Ghattas addressed the standpoint of different parties to the roadmap, pointing to the fact that the Palestinian government expressed its acceptance thereof on two conditions: first not to introduce any amendments to the map, and second, to put the road map for execution and not negotiation. On the other hand, the Palestinian opposition announced their rejection of the map for two reasons as well: first, in their opinion, it means ceasing legitimate resistance, and the second relates to fears concerning the issues subject to negotiation in the final stage (the right of return, the borders, the area, and the independence of the state). Such were the concerns expressed by opposition especially after Bush’s reference during Al-Aqaba Summit to the establishment of a Jewish state. The Israeli side, however, started by rejecting the plan altogether, stating almost 100 objects, summarized into 14, which in turn postponed the execution of the first stage that should have been completed at the end of this June.

Ghattas mentioned that despite the positive nature of the map, it has two loopholes: the first is material, represented by the separating wall, the idea adopted by the Israeli Left and initially refused by Shaorn – who has later accepted it after one billion Sheqels – because this wall shall represent a material reality such as the settlements. The second loophole, on the other hand, is represented in the basic stage that would lead to negotiations, because it addresses a permanent and just solution for the issues of Jerusalem and the refugees while ignoring the form and idea of the Palestinian state. This means that the roadmap, at best, can only reach the second stage which is based on the establishment of a Palestinian state with temporary borders, the stage that agrees with Sharon’s plan.

The speaker reiterated the importance for the Palestinian side to evaluate its objectives and determine its priorities at this stage, while at the same time identifying the risks threatening its cause and focusing on the goals that serve it.

Historical Experience
Magdi El-Na’eem in turn wondered whether the Quartet supervision of the road map represent enough guarantee for rewarding the Palestinian side as a return for the security and other safeguards binding thereto. He also questioned the degree of credibility of the Israeli standpoint and the capability of the Palestinian Authority to run matters in a way that does not lead to an internal national crisis.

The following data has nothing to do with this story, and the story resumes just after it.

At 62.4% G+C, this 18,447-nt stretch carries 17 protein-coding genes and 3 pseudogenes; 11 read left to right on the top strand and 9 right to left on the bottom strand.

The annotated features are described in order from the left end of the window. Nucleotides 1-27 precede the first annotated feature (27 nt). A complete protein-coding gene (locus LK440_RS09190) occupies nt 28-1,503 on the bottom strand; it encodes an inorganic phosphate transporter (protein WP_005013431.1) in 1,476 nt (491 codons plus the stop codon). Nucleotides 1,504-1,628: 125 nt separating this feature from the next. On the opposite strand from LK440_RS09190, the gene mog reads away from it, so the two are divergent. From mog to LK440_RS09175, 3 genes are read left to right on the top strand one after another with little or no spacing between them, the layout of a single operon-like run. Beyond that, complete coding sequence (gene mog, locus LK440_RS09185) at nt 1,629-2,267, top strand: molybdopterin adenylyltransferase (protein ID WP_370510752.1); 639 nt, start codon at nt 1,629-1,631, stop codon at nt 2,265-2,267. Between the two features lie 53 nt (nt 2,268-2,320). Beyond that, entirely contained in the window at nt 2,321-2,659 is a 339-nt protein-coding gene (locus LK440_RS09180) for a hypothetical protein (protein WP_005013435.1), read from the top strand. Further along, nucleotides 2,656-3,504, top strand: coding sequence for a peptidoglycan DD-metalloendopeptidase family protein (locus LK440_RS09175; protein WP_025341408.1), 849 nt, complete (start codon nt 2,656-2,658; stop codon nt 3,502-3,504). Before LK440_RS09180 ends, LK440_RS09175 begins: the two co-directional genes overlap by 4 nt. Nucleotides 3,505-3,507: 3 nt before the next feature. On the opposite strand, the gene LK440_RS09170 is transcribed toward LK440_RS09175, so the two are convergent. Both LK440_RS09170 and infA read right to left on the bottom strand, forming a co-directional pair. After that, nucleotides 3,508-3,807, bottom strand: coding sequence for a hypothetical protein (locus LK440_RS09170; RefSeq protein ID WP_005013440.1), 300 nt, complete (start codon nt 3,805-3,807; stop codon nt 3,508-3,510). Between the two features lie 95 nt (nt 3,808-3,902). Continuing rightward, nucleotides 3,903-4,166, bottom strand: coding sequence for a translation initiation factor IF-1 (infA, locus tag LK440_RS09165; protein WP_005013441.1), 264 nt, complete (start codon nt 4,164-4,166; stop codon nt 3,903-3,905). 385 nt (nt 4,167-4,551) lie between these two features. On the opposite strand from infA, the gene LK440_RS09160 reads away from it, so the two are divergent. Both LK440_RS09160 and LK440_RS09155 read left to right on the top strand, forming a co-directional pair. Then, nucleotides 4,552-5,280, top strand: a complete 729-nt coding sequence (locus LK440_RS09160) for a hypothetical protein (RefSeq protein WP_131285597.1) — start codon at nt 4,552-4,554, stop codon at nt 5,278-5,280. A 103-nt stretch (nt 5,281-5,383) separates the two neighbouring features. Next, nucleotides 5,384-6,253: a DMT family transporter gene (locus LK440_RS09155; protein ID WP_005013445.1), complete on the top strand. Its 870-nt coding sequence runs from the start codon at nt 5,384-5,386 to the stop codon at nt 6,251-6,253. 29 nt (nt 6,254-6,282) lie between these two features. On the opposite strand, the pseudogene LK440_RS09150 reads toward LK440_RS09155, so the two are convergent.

Another speculation was added related to the Palestinian opposition and the limits of politics and violence. He maintained that the performance of some Palestinian organization does not show their aptitude to enter the political game, although it is well-known that any war ultimately aims at arriving at a political process.

Eng. Ahmad Bahaa’ El-Din Sha’ban, the leader in popular committees for supporting the Intifada, started his talk by maintaining that the situation is so complex that no party can claim to have a real answer to all the challenges posed.

He stated that those rejecting settlement did not take this standpoint out of obduracy, their attitudes are rather built on objective facts and a historical experience in dealing with previous settlements. He illustrated his argument by referring to the most recent settlement, i.e. that of Oslo, which went in vicious circles, despite the international and US support it was surrounded with. He reminded the audience with the inauguration party of this Agreement in the White House and the accompanying events, which were followed by speedy sweeping of the Palestinian Authority territories by the Israelis without any inkling of remorse.

Sha’ban stated that Dr. Ghattas had mentioned reference to the Palestinian state 17 times, without saying that this same road map included 30 or more references to security duties on the Palestinians, or that almost half of the agreement speaks about the tasks of the Palestinian Authority. He pointed to these facts and to the fact that the road map stipulates that the Palestinians are demanded to announce unequivocally a cease of violence and terrorism, and “to exert visible efforts to arrest or detain the persons or the groups that make attacks against Israel.”

Sha’ban believes that the duty of the Palestinian state or authority that arises as per this agreement is in the first place meant to liquidate the Palestinian resistance and destroy the Palestinian infrastructure forever. He pointed to the fact that every sub-clause of the Agreement links the success of the security plan with the liquidation of the Intifada, comparing the position of the Palestinians in this Agreement to that of the dog in the circus who is rewarded by a piece of meat from its trainer every time it performs a move.